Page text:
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Soldering G120 module


#1

One quick question:

Any advise on soldering the G120 module on a custom board? Reflow or hand soldering?

edit: changed GM120 to G120 (thx Gus :slight_smile: )


#2

@ Patrick - If you are comfortable soldering a Gadgeteer socket, then you should be good to do it manually.

Check this thread:

https://www.ghielectronics.com/community/forum/topic?id=10397


#3

You can solder by hand very easily if you have any soldering experience. Defiantly do not use a DIY reflow ovens. If you have a professional oven with 5+ zones then use that.

PS: G120, not GM120 :whistle:


#4

I was thinking of getting myself a T-962A reflow oven. Will it do the job?


#5

Justin uses one. As far as I remember he was happy with it. I would still go for manual with G120. Not sure how the components on G120 itself will react to reflow.


#6

I would hate to ruin the module if the assumption is wrong. I had practice and feel comfortable soldering SMT components by hand, though.


#7

@ andre.m - the reflow is about the same for any similar module and typically known to anyone with experience in SMT soldering.


#8

Ok, thx guys. I’ll go for smt for the smaller parts and will do the G120 by hand.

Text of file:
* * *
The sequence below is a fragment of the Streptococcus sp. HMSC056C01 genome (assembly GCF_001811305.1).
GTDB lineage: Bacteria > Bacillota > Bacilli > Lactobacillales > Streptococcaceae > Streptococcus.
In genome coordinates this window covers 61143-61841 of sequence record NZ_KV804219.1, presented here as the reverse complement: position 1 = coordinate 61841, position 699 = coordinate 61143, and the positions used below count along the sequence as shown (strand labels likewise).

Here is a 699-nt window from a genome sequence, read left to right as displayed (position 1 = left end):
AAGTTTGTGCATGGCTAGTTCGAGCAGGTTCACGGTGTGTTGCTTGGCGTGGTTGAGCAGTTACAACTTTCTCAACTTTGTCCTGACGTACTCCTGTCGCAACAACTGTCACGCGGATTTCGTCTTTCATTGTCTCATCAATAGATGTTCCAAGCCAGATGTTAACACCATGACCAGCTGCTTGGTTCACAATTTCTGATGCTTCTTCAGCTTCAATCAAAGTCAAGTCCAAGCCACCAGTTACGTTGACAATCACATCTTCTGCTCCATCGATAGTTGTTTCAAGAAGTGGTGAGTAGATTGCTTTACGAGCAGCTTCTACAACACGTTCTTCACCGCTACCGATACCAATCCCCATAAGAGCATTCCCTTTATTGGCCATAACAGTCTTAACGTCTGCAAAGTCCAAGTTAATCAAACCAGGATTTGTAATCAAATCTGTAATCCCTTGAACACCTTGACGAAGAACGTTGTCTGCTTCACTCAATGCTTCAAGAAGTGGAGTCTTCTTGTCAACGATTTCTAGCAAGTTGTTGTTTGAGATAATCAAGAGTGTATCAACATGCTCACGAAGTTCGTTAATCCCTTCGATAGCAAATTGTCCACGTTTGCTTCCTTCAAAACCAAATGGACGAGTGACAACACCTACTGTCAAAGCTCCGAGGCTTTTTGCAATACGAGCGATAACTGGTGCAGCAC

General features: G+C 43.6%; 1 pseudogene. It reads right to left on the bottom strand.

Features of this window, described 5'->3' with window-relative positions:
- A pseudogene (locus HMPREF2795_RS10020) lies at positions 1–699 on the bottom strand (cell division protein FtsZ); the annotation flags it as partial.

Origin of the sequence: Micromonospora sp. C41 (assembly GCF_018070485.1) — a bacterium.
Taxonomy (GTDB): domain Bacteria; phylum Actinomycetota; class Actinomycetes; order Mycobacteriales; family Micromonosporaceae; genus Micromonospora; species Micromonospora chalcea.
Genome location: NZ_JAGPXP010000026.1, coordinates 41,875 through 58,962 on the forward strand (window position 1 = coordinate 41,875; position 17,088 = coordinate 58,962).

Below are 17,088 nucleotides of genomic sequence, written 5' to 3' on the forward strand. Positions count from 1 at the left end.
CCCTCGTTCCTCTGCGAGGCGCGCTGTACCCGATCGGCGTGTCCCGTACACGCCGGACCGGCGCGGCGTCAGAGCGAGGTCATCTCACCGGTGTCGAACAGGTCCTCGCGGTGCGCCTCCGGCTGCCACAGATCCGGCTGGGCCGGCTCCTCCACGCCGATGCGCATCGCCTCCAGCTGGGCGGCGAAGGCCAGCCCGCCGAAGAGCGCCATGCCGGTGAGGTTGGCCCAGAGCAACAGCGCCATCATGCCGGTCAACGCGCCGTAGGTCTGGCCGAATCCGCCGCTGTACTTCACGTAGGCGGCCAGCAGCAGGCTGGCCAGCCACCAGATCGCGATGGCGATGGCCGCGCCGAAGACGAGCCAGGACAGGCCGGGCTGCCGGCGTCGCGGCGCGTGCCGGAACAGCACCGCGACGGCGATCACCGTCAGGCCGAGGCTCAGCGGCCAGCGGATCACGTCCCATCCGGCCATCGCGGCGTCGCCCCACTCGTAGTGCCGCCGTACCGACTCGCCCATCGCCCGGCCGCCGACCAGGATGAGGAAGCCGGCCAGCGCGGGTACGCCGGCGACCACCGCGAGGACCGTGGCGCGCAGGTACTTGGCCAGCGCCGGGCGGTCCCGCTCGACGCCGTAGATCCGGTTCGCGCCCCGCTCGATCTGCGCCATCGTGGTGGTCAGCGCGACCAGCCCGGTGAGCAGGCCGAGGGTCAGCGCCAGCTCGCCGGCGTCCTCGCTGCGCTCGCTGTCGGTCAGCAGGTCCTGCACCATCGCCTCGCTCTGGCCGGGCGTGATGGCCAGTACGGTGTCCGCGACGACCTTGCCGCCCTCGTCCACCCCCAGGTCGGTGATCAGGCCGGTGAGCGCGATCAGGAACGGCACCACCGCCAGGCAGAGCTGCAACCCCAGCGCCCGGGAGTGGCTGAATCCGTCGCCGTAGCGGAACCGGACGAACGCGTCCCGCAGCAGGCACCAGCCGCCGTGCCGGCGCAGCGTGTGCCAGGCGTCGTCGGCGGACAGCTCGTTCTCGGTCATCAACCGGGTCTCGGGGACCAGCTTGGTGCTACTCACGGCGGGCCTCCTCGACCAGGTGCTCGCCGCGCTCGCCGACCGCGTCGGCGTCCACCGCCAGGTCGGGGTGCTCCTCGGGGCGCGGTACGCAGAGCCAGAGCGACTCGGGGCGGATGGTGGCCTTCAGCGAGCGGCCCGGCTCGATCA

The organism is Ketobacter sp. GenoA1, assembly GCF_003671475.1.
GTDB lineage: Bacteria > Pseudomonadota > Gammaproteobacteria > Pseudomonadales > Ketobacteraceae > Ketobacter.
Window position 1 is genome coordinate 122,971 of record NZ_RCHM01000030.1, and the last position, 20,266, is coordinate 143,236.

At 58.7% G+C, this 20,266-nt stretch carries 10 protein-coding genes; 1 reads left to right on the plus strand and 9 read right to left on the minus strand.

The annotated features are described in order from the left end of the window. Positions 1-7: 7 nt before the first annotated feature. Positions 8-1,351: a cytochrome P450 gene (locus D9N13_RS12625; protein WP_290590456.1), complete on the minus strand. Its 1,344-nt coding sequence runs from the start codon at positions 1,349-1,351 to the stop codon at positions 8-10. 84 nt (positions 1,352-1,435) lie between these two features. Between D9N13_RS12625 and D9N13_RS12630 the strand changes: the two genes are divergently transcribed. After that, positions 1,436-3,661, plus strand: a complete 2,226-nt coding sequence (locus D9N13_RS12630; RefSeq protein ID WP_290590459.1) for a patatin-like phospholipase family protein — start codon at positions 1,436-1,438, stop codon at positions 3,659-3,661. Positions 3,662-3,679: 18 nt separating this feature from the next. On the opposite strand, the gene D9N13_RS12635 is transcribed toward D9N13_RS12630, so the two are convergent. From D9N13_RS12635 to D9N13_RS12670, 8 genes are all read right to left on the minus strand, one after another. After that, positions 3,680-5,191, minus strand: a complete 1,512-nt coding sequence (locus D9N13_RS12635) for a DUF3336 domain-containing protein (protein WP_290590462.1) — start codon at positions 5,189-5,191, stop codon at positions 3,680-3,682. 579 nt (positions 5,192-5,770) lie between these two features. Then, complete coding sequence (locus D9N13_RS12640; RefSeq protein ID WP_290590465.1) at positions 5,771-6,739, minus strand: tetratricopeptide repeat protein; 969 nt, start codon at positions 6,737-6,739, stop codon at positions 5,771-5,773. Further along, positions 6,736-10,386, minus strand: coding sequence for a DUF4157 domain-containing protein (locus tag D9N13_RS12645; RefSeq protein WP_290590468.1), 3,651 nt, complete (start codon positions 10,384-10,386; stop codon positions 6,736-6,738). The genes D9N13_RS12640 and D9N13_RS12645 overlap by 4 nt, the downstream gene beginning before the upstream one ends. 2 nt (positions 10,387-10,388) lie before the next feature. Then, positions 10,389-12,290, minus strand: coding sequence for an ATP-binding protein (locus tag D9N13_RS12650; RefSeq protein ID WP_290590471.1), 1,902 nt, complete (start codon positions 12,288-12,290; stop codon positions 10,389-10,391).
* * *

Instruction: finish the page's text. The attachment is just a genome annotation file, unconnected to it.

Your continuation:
I’ll ask Justin for his opinion and experience on the T-962(A). First things first, finishing my board and get a PCB from it :wink:

A total new experience but learning on the job!


#9

I also have the T-962(A) and used it for EMX and G120 which work great. I used it with a lead / tin solder past which has a lower melting point as non leaded solder.
Hand soldering can be done as well very easily but you need a solder iron with enough power.


#10

As Rob said they work great and glad i ignored the reviews


#11

Hi Patrick

I hand soldered with ease.

By the way, a nice tip before you solder it all down. Only solder 2 power pins and the USB and then fire up your board and make sure it gets detected. If there is an issue, you can remove it easier with just those 4 connections soldered.

:smiley:


#12

Thx for all the great advise. I’ll keep them in mind. Next step: finish the board design and get it send out to a PCB manufacturer, any suggestions?


#13

If the board is less than 150 x 100mm or even smaller, I would recommend the dfrobot service. You get 10 boards for the price and shipping by courier (for me anyway) is very reasonable. Once you have a size, you can check out there PCB options.

http://www.dfrobot.com/index.php?route=product/category&path=135_134

The first in the list is 4 layer so don’t be shocked by the price, although this is a very good price for 4 layer boards. Scroll down to find the 2 layer options.

Have you done a PCB design before or is this your first time? If first and the design is not anything secret, post it or part of it here and you’ll get some honest opinions on it. Assuming you are willing to have is look at your handywork? :slight_smile:


#14

This board is my second one (although the first one isn’t produced yet) but is for 90% based on cobra II net variant. I got rid of the headers, reduced the size of the cobra by 10mm and added a flash (4mb) chip to replace the SD-card. I’m not expecting any problems. The board it self is 110 x 79 mm so DFRobot is an option for sure.

And now a coffee break :slight_smile: